New look but same quality family business
- Credit: Archant
We have been popping in to Carpenter’s Nursery and Farm Shop in Sandridge for 15 years, ever since we moved to St Albans, but many people have been shopping there for far longer. The business started 93 years ago, and has stayed in the family for the whole time, which must be a record in our local area.
James Carpenter took over from dad Stephen and uncle Colin Carpenter in December 2015, and has given the place a major facelift. The new-look farm shop and garden centre opened at the weekend, and I think loyal and new customers will be impressed by the changes.
Carpenter’s was started by Fred Carpenter Senior, and generations of the family have worked there, and continue to do so. The photos on the walls show how the business has developed over the years - look for the one of James in his red wellies next to a tractor, and the old coal-fired greenhouses. There is a pic of an ancient looking seed drill, and James explained that his dad still uses it!
Colin and Stephen still oversee the planting and garden centre side of the business, and I saw them pricking out seedlings as James showed me round the site.
Occupying 12 acres of land, Carpenters is well-known for its vegetable plants, and people come from miles away to stock their vegetable patches and allotments (including us). The choice is amazing, including many varieties of tomato, courgette, aubergine, chillies, salad leaves, purple sprouting broccoli, strawberries (and lots of fruit bushes), celeriac, pumpkins, beans, fennel, mangetout, beetroot, sweetcorn - really, anything the foodie gardener could wish for. James told me that they have increased their range in the past few years as people’s cooking has changed; they would never have sold aubergine and chilli plants 10 years ago.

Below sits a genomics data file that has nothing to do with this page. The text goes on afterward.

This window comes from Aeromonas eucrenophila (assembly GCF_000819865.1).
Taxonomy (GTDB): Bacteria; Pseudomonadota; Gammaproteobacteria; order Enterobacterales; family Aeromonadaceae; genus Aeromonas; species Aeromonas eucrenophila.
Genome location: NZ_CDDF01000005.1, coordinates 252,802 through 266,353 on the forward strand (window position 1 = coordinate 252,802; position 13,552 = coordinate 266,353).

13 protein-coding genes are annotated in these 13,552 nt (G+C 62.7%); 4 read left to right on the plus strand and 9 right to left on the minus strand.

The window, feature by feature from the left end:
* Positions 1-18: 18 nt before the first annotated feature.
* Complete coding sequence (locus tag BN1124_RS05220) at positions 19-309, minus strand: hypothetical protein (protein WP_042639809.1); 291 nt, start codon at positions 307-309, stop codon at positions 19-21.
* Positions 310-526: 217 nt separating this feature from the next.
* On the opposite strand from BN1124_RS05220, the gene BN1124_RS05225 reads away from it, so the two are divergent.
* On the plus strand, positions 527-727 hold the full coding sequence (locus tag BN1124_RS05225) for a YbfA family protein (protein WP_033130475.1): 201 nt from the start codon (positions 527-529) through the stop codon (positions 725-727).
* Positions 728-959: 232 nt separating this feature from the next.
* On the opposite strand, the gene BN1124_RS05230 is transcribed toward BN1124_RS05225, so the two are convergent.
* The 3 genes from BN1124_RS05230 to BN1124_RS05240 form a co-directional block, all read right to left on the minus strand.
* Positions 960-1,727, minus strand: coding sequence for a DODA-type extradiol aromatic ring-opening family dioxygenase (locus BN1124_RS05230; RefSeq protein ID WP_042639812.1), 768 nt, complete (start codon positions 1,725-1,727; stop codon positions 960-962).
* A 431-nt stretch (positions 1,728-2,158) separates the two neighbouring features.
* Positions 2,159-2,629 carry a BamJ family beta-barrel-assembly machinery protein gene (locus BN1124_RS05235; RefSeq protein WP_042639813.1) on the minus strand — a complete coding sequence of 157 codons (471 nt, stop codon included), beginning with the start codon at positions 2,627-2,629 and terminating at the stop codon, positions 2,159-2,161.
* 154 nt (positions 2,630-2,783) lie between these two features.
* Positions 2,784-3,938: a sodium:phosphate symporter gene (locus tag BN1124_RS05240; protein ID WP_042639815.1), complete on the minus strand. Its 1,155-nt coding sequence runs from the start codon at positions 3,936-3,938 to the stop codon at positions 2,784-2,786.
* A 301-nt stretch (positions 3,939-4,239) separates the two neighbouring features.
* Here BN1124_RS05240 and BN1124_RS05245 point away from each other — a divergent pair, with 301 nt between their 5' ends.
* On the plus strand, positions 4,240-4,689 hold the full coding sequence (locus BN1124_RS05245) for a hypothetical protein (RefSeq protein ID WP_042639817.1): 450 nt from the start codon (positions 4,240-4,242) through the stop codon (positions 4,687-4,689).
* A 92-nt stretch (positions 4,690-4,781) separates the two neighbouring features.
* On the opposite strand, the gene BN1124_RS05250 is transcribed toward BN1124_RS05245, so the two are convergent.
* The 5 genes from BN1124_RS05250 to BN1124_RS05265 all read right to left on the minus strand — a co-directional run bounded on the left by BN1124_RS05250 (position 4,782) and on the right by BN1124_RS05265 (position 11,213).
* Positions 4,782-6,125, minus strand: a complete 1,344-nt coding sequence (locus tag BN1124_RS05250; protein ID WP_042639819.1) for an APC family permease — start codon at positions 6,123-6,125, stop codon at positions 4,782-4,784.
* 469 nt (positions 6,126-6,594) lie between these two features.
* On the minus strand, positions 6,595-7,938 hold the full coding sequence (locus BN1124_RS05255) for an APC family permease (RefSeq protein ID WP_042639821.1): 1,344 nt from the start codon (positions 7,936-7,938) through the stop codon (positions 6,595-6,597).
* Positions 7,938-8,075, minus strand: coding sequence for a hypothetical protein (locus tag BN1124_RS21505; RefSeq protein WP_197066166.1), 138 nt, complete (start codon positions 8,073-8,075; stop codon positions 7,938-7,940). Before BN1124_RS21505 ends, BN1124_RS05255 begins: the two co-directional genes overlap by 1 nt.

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You can buy their own produce in the Farm Shop, as before, but now there is much more space to display the produce and move around easily. Veg is picked and sold, often the same day, so you really can’t do better for freshness and food miles. I really recommend the tomatoes, broccoli and carrots as they taste like they should. James picked a few fat radishes out of the ground, so these are perfect right now if you go in soon.
Prices compare well to supermarkets, especially when you consider the scale of production here, where everything is planted and picked by hand. I asked James about organic and he explained that they avoid using artificial products on their plants as they don’t like to use them and they use organic fertilisers. Getting organic certification is difficult as it would mean the land being fallow for a number of years.
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James, along with a little help, built and painted all the display units, and made parts of the counter using wood found on the site. I was delighted to see lots of local products for sale. Dizzy Bee granola is excellent, and is made by hand by Nicky Halloran from St Albans. Redbournbury Mill are selling flour, and at the weekend there will be delivery of fresh bread. Chiltern Pressed Oils have an excellent reputation in the UK, and look out for the Copley & Buckley honey, made by bees kept on site at Carpenter’s. The flavour of the honey is said to change according to what plants are in season, and supply is up to the bees, so do pick up a pot when available. Clover free-range eggs are available too, along with smart egg houses to keep them in. I want to try the Foraging Fox beetroot ketchup, which sounds an interesting change from tomato.
James has started a “click and collect” service, which means you can order from their website, and your box will be ready to collect; great if you are rushing past on your way to work. He is thinking about a delivery service for the future, once the new business has settled down.
I met some of the regular customers when walking around, and they were very proud of the new shop, and clearly felt it had been done well. Carpenter’s is a local success story, and I am sure will continue to be there for many more years to come.